Students are also required to attend individual school and college convocations, a series of academic advising and welcoming events that will take place on Aug. 24 from 1-5:30 p.m. in various locations. Hosted by the deans, these convocations will provide important academic information and begin the advising process. Schedules for these and other school and college events, including placement exams, can be seen by visiting the “Orientation Schedules” section of the Orientation Web site. Students are encouraged to participate in specific intellectual engagement events other than convocations, such as campus tours, picnics and community events hosted by individual schools and colleges. Following the convocations and throughout the weekend, students will have access to academic advisors and more than 500 peer advisors to finalize class schedules and complete important academic requirements.
Welcome to University livingFor the first time, this year’s incoming class (members of which are scheduled to graduate in 2011 or, for architecture students, 2012) received the ReadySet, the University’s summer introduction to campus and community life. Before official move-in begins, the classes of 2011 and 2012 will also have the opportunity to participate in a number of pre-orientation events, including the construction of a Habitat for Humanity home, the Department of Recreation Services’ Leadership Outdoor Orientation Program and other social, spiritual and community-building events hosted by University organizations and departments. Starting on Aug. 21 for new international students and Aug. 22 for new domestic students, hundreds of returning students, faculty and staff will swing into action to greet and assist new arrivals.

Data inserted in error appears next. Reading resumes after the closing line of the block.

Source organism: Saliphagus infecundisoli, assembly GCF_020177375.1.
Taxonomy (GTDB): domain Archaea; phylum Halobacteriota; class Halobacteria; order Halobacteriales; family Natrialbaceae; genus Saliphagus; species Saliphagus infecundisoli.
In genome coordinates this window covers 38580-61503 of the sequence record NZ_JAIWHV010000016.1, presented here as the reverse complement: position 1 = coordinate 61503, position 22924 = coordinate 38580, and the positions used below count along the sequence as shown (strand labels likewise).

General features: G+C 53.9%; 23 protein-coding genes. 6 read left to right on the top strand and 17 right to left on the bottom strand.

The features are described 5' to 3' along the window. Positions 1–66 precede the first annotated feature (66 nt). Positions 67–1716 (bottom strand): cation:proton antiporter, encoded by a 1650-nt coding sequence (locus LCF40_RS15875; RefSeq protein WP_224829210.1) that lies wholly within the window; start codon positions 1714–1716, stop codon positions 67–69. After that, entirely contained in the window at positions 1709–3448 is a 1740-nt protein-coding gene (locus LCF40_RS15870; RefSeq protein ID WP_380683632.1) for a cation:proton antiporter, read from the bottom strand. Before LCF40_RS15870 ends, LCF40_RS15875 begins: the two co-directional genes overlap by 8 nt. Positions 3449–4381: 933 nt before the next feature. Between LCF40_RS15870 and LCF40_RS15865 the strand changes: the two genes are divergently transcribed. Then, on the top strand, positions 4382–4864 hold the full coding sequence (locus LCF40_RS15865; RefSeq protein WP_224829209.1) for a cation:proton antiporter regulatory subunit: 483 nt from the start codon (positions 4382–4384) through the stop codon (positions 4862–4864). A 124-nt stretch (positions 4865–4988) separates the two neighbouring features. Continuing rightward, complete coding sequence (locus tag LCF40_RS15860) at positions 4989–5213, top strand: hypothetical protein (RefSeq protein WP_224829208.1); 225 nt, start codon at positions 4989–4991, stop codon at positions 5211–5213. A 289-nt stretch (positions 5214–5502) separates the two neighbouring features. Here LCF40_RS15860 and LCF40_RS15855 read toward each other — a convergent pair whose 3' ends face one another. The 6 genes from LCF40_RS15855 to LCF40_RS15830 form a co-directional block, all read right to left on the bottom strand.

“In every year of Syracuse Welcome, the University community has set a powerful example of collaboration in its outreach to our newest students,” says Laura M. Madelone, director of the Office of Orientation and Off-Campus Program. “We are anticipating that as many as 1,500 returning students will help welcome their new neighbors this year, and we are proud to say that the support of faculty and staff will make an important difference in the quality of students’ first days on campus.”
The Goon Squad, a traditional SU team of returning students, faculty and staff; Orange Crew, a volunteer organization for all students; OrangeSeeds, a student leadership development group; and Los Colores, a group of students who help welcome Spanish-speaking families and students, will be among those helping students and families make the transition to campus on Aug. 22-23. Students will help unload cars and settle fellow students in their residence halls; and will play vital roles in mounting a wide variety of Syracuse Welcome programs. Students and families will have access to the “Taking Care of Business” tent on the Quad, where they can ask questions, gather information and enjoy refreshments; and families will participate in a number of orientation events organized by the Parents Office.
Leadership will be provided in part by Orientation Leaders (OL), a select group of 26 student leaders employed by the University to answer questions, provide information, offer support and share first-hand experiences. OLs work in conjunction with student peer advisors and resident advisors.
Once students have moved in, a variety of student life activities will prepare them for a successful first year. Key events include: